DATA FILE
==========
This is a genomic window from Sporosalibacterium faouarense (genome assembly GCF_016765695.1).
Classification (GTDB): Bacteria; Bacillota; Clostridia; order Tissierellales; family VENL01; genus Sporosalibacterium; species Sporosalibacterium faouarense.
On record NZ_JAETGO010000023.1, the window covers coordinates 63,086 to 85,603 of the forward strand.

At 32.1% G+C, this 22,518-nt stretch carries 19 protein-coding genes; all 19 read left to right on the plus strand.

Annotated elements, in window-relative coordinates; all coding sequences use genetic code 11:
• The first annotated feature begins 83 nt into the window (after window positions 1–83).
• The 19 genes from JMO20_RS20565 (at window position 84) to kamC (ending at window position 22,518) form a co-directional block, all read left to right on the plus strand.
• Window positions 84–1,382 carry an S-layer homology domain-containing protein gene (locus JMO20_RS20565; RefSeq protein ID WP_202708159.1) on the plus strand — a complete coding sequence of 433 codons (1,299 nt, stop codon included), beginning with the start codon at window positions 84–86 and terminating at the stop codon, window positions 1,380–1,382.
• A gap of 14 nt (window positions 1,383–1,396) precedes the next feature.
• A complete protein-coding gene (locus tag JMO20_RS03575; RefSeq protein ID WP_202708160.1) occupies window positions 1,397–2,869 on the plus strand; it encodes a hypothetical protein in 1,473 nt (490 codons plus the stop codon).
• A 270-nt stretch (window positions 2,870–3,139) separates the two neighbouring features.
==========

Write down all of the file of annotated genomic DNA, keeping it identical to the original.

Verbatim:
This is a genomic window from Sporosalibacterium faouarense (genome assembly GCF_016765695.1).
Classification (GTDB): Bacteria; Bacillota; Clostridia; order Tissierellales; family VENL01; genus Sporosalibacterium; species Sporosalibacterium faouarense.
On record NZ_JAETGO010000023.1, the window covers coordinates 63,086 to 85,603 of the forward strand.

At 32.1% G+C, this 22,518-nt stretch carries 19 protein-coding genes; all 19 read left to right on the plus strand.

Annotated elements, in window-relative coordinates; all coding sequences use genetic code 11:
• The first annotated feature begins 83 nt into the window (after window positions 1–83).
• The 19 genes from JMO20_RS20565 (at window position 84) to kamC (ending at window position 22,518) form a co-directional block, all read left to right on the plus strand.
• Window positions 84–1,382 carry an S-layer homology domain-containing protein gene (locus JMO20_RS20565; RefSeq protein ID WP_202708159.1) on the plus strand — a complete coding sequence of 433 codons (1,299 nt, stop codon included), beginning with the start codon at window positions 84–86 and terminating at the stop codon, window positions 1,380–1,382.
• A gap of 14 nt (window positions 1,383–1,396) precedes the next feature.
• A complete protein-coding gene (locus tag JMO20_RS03575; RefSeq protein ID WP_202708160.1) occupies window positions 1,397–2,869 on the plus strand; it encodes a hypothetical protein in 1,473 nt (490 codons plus the stop codon).
• A 270-nt stretch (window positions 2,870–3,139) separates the two neighbouring features.